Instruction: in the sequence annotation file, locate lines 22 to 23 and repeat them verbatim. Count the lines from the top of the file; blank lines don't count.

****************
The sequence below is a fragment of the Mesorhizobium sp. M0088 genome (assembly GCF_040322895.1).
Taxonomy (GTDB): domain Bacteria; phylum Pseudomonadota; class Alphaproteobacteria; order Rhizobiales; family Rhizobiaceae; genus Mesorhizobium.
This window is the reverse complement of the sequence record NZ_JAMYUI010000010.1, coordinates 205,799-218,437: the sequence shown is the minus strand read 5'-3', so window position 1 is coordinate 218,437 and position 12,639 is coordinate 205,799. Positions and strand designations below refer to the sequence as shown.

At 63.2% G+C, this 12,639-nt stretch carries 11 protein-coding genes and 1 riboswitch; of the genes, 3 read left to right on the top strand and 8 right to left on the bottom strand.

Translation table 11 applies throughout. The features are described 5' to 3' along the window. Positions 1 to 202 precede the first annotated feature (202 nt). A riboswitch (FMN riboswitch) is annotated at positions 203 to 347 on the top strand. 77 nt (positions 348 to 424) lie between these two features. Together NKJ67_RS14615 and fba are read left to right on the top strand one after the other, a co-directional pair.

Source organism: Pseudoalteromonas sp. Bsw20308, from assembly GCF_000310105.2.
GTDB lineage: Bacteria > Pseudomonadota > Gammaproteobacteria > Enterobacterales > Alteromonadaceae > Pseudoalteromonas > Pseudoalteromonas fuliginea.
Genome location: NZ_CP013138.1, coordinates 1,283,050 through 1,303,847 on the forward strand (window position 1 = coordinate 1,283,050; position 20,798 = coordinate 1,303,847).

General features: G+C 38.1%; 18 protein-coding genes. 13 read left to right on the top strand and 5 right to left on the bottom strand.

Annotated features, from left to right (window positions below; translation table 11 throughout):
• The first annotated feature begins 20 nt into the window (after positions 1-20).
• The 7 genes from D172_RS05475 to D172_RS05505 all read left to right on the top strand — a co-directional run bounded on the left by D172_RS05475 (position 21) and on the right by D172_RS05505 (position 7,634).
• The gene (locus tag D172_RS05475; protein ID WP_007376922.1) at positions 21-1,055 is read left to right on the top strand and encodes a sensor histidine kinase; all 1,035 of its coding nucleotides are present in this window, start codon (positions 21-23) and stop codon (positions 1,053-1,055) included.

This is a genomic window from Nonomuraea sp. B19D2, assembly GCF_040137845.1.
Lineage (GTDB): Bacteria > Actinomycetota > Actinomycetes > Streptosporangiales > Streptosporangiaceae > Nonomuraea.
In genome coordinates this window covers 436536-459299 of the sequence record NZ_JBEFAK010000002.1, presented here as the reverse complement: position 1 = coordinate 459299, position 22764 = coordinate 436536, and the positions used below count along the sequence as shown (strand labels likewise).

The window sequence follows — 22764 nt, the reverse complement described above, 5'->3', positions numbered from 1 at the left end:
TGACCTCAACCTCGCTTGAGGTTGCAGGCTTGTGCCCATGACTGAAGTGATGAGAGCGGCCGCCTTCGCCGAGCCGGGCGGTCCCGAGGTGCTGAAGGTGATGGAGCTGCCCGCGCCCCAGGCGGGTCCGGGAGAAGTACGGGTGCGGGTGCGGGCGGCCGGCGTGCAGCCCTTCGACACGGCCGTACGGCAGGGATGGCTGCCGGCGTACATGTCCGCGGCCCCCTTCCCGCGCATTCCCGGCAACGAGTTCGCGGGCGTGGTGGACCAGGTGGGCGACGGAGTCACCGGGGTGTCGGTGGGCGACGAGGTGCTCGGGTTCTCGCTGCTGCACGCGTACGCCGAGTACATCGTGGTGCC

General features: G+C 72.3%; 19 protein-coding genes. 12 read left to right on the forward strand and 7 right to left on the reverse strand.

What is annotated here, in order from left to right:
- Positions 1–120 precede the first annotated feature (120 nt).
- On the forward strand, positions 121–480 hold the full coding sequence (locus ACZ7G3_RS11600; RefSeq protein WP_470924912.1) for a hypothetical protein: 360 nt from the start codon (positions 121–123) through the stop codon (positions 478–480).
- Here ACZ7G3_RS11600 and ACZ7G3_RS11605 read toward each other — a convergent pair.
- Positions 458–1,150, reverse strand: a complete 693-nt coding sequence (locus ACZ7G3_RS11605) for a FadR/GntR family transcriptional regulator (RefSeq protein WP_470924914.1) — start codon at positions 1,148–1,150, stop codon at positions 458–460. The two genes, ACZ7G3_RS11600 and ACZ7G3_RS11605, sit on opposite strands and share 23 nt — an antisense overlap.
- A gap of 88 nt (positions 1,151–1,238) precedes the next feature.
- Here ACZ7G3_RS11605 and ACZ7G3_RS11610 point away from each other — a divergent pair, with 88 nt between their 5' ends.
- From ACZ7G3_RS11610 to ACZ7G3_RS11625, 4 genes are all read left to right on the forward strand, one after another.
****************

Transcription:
- On the forward strand, positions 121–480 hold the full coding sequence (locus ACZ7G3_RS11600; RefSeq protein WP_470924912.1) for a hypothetical protein: 360 nt from the start codon (positions 121–123) through the stop codon (positions 478–480).
- Here ACZ7G3_RS11600 and ACZ7G3_RS11605 read toward each other — a convergent pair.